Last year, private equity firm Terra Firma acquired struggling number four music label EMI for about $6.4b (including debt). A few days ago, an internal email from Terra Firma’s CEO Guy Hands leaked. It hinted at major house cleaning.
Ahead of Tuesday’s EMI staff meetings, early reports on the wire services and from the Wall Street Journal are citing insiders that those changes may include job cuts for as much as one third of EMI’s six thousand person global staff.
Even as sources suggest the cuts may be smaller, the number of jobs lost is expected to be substantial.
All of the major music labels have struggled with declining CD sales and the difficulties of adjusting their businesses to the digital decade. Of all of the Big 4 (Sony BMG, Universal, Warner Music and EMI), EMI has, by some accounts, faces the gravest financial difficulty.
The majority of the job cuts are expected to come from EMI’s recording division and not their publishing related organization. From the leaked email, EMI’s new leadership wants to consolidate and streamline some service components. They also want to focus on addressing the digital market, becoming more in tune with the customer’s and find better (and more comprehensive) ways to serve the needs of their artist clientèle. In an environment where there traditional label services for marketing and promotion are less essential than in the past, EMI wants to make sure their artists receive enough value to remain loyal and under contract.
There are whispers EMI plans to put greater emphasis on discovering new talent and may let go of some older acts. There is also gossip that the layoffs may come by way of internal label consolidations. (EMI did something similar last year when they merged their Capital Records and Virgin Records imprints).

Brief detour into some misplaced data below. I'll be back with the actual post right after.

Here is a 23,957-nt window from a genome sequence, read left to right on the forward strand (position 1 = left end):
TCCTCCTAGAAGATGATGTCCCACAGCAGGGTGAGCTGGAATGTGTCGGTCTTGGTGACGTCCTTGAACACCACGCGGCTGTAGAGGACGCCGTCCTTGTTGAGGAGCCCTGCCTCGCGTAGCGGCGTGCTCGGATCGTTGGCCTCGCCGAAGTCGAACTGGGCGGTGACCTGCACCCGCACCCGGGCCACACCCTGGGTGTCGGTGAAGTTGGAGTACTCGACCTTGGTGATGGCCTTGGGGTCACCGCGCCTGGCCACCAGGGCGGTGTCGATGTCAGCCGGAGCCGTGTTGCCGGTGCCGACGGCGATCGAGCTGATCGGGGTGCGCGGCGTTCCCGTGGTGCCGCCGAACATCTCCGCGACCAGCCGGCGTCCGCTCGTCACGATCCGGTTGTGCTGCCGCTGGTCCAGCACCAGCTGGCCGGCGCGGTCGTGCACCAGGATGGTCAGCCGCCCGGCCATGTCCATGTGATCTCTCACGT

A third less prominent rumor is the “new” EMI has ambitions for a modified model built around a greater vertical integration of artist and consumer services. This would be something akin to the strategy being implemented by concert promoter Live Nation. (Live Nation is branching out from concert promotions and adding recording services, fan club support, publishing and, by 2009, in house ticketing services).
EMI’s job cuts aren’t likely to be small but they may be no more substantial (as a percentage of total staff) than those that occurred when Edgar Bronfman Jr.’s investor group acquired and privatized Warner Music. (In March 2004, Bronfman Jr. announced that their Warner "turn around" plan included laying off about 20 percent of staff and combining some label services).
Officially, EMI so far remains quiet on strategy and layoff plans. The silence isn’t likely to last much longer.
Update:Details of the restructuring have started to emerge. Terra Firma says they are hoping to cut costs by as much as $392m per year. The starting point will be the job cuts which will number between 1,500 and 2,000. Approximately 1/3 of the cuts will likely effect UK operations.
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